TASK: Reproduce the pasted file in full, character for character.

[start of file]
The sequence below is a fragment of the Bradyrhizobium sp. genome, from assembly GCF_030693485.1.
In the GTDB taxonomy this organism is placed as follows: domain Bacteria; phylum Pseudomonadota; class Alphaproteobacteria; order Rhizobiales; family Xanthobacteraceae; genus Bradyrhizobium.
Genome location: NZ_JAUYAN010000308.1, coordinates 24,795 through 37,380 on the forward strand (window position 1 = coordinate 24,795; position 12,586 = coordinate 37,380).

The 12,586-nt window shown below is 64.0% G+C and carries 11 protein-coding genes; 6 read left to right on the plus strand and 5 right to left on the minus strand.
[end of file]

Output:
The sequence below is a fragment of the Bradyrhizobium sp. genome, from assembly GCF_030693485.1.
In the GTDB taxonomy this organism is placed as follows: domain Bacteria; phylum Pseudomonadota; class Alphaproteobacteria; order Rhizobiales; family Xanthobacteraceae; genus Bradyrhizobium.
Genome location: NZ_JAUYAN010000308.1, coordinates 24,795 through 37,380 on the forward strand (window position 1 = coordinate 24,795; position 12,586 = coordinate 37,380).

The 12,586-nt window shown below is 64.0% G+C and carries 11 protein-coding genes; 6 read left to right on the plus strand and 5 right to left on the minus strand.